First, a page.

On April 29, one horse in Grant County, New Mexico, and one horse in Otero County, New Mexico, were confirmed to have the New Jersey serotype of Vesicular Stomatitis (VS) virus. The Grant County case is the 2015 index case for the United States; the two premises are currently quarantined.
The National Veterinary Services Laboratory (NVSL) in Ames, Iowa, confirmed the findings with a complement fixation (CF) antibody titer. The Texas A&M Veterinary Medical Diagnostic Laboratory (TVMDL) offers a CF assay, as well as a virus neutralization (VN) assay to test for Vesicular Stomatitis virus, and both are available at the full-service laboratories in College Station and Amarillo.
Two strains of the disease have historically been observed in the U.S., New Jersey (NJ) and Indiana-1 (Ind-1).
- VS panel (1:12 dilution), VN, requires 2 cc serum, $48 for in-state clients and $56 for out-of-state clients.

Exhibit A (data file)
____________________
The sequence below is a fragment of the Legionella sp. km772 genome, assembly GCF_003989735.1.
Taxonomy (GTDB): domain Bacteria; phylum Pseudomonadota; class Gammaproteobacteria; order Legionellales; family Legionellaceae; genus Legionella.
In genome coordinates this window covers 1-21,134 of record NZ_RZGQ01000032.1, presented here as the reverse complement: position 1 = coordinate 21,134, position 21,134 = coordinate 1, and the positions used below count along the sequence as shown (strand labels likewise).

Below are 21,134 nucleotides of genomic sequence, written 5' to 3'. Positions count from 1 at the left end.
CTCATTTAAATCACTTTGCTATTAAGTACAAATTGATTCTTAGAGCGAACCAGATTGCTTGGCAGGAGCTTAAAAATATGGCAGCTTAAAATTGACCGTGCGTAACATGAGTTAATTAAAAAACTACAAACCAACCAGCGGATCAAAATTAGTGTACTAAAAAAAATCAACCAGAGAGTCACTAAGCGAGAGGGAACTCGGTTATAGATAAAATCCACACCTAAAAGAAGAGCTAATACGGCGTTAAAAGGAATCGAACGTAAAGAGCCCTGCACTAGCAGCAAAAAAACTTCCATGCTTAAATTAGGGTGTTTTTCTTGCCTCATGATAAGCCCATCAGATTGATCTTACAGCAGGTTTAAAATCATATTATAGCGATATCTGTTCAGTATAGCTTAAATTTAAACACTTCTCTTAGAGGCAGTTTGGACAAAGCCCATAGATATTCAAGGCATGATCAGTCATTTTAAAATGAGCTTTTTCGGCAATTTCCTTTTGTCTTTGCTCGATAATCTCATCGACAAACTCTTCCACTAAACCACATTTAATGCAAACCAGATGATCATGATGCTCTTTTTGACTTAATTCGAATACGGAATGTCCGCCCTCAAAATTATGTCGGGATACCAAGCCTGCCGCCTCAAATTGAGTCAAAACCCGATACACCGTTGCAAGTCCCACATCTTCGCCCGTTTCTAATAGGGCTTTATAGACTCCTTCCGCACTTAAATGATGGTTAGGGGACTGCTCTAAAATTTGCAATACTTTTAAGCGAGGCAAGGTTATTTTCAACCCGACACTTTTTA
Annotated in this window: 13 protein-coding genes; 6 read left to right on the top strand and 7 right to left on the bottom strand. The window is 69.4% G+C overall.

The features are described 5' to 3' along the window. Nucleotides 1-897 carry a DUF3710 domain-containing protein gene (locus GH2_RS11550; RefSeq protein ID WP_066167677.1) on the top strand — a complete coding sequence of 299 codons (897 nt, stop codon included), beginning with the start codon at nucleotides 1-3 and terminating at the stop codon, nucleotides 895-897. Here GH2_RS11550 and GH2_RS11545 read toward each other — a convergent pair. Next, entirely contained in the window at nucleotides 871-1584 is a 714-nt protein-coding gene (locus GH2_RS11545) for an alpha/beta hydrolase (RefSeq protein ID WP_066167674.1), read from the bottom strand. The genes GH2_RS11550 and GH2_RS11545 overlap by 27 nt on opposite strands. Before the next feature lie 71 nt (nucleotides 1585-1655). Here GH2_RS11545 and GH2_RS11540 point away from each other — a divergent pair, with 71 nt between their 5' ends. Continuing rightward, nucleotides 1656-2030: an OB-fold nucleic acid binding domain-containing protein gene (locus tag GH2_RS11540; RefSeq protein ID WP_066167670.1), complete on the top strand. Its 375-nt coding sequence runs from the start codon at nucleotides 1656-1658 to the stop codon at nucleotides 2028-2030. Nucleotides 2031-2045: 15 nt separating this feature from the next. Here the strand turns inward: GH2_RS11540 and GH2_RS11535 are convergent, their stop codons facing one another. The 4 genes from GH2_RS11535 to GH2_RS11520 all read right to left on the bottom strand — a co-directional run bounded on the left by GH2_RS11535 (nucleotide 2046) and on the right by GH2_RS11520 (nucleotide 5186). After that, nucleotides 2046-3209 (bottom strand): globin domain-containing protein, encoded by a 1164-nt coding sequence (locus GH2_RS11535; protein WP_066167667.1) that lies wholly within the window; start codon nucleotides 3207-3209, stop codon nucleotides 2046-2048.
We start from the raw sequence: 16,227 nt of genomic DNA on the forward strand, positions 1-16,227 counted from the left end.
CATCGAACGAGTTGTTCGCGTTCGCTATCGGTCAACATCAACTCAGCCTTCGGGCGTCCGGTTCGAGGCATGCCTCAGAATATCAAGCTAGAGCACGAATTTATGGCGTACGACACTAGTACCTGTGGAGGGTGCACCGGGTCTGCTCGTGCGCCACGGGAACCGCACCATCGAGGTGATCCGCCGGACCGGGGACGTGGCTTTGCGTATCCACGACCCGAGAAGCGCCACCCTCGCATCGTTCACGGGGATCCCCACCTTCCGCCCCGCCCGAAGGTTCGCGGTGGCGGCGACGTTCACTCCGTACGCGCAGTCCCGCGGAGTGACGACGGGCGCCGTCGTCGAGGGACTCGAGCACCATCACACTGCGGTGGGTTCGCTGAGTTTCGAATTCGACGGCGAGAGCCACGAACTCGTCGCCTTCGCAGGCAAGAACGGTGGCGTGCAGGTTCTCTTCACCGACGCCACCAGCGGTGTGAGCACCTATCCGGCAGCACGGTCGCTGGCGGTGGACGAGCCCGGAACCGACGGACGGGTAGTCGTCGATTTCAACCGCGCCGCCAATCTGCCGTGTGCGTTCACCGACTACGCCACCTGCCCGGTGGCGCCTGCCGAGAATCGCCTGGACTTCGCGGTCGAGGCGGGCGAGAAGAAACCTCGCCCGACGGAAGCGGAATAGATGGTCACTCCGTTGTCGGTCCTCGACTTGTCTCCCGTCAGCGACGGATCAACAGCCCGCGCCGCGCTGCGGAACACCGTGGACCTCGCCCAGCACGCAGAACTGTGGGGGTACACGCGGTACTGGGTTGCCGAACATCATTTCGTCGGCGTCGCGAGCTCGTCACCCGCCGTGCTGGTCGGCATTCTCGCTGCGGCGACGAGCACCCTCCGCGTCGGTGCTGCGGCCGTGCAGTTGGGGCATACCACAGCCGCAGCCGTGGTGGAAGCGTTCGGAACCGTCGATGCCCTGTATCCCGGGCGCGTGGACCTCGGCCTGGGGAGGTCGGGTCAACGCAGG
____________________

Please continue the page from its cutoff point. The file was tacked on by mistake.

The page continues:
- VS virology panel, VN, 2 cc serum, $24 /$28.
- VS, IND, VN, 1 cc serum, $12 /$14.40.
- VS, NJ, VN, 1 cc serum, $12 /$14.40.
VS is a reportable, viral disease that primarily affects cattle, horses, mules, donkeys and swine, but may also affect sheep, goats, llamas and alpacas. Although the disease is considered zoonotic, handling affected animals rarely infects humans.
Though not foreign to the U.S., VS is not commonly found in livestock. The virus may be transmitted by gnats and flies, contaminated equipment or facilities, or through the movement of infected animals. The virus appears to spread from animal to animal by exposure to saliva or to fluid from ruptured lesions. The incubation period varies from 2-8 days with an average of 3-5 days.
The United States Department of Agriculture releases information on infectious diseases, like VS, at aphis.usda.gov. Information from the Texas Animal Health Commission can be found at tahc.texas.gov.
TVMDL works to protect animal and human health through diagnostics. For more information on testing, visit tvmdl.tamu.edu, or call the agency headquarters at 888.646.5623.